3d. Peas, 28 24s. per qr! Lkicsstxb. Saturday, Apnl 20. A very short supply wheat at market.

Barley a shade lower. Beans no alteration. Corn inspectors return lor the week ending the I2tb ot April Wheat, 979 38s. (5d. Barley, 502 23.

3d. 442 Ida. 9d.Rye, 3 30a. Beans, 35 24. lod! per qr.

Lincoln, Friday, April 19. A very small quantity of wheat, still the trade was very dull, but without any quotable change in value. Scarcely anything passing in spring com, nui price of most articles were in favour of the purchaser. Red wheat, 34s. 3ds.

white, 39. 42s. Barley, 20s. 24s. Oau, 12.

Beans, 29s. 25s. per qr. MEAT. Monday, April 22.

Very few ir-rival have taken place at the imports. From Ireland 6 beasts. 42 sheep, and 41 calves have arrived for this market direct by sea. The number of foreign beasts and calves offer this morning was seasonably good that of sheep small. There was a slight improvement the demand, and prices had an upward tendency.

From our various grating divine is the arrivals of beast fresh up to-day were considerably on the increase, compared with those reported on Monday nevertheless the demand for that description of stock a tbe dead markets were well cleared of their last weeks supply, and the weather was more favourable for slaughtering ruled steady it last week's prices, the run est Scot selling at Is. fid. per sib. The number of beasts from Norfolk, Suffolk, Essex, and Cambridgeshire was 3120 from other parts of England we received about 700 Hereford, runts, Devons, dec. and from Scotland 320 horned and polled Scots.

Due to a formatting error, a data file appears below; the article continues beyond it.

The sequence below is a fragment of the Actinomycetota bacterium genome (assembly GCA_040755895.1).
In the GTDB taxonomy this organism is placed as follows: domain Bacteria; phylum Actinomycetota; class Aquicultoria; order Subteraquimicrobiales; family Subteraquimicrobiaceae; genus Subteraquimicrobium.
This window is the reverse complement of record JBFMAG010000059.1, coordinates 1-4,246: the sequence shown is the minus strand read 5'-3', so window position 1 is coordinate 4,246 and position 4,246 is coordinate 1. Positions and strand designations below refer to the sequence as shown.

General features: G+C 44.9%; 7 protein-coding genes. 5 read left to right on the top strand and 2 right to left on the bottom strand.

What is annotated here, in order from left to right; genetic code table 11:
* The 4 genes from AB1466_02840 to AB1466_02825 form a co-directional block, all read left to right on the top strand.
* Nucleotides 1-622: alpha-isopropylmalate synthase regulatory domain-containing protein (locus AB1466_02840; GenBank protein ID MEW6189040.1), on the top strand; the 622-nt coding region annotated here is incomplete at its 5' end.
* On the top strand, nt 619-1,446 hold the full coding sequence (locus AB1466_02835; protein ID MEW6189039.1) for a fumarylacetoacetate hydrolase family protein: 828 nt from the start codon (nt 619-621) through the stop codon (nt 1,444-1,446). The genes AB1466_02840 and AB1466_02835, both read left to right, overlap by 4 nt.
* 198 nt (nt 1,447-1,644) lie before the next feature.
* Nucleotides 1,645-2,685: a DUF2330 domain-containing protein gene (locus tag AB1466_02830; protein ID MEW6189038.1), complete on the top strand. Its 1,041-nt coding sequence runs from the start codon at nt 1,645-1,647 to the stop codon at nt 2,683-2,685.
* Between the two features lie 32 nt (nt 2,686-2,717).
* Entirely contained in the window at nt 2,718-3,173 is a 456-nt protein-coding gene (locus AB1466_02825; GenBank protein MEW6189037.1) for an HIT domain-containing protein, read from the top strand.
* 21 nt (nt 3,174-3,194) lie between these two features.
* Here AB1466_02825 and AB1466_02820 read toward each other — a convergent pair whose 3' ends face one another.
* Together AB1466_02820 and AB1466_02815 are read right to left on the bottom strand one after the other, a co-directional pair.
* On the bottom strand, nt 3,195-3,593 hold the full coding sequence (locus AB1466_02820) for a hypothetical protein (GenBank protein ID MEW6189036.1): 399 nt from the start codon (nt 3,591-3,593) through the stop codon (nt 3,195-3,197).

Tbe remainder of the supply was chiefly derived from abroad. There wa a slight failing jff in the supply of sheep, the general quality of which was rood. On the whole the mutton trade was firm, and a good clearance was effected, at an advance in the quotations of 2d. per sib. the primest old Downs in tbe wool selling at 4.

those out of the wool 3s. lOd. per Stb. We were tolerably well, but not co say heavily, supplied with lambs, the demand tor which ruled firm, and, in some instances, the currencies had an upward tendency. In calves only a Limited business doing yet prices were well supported.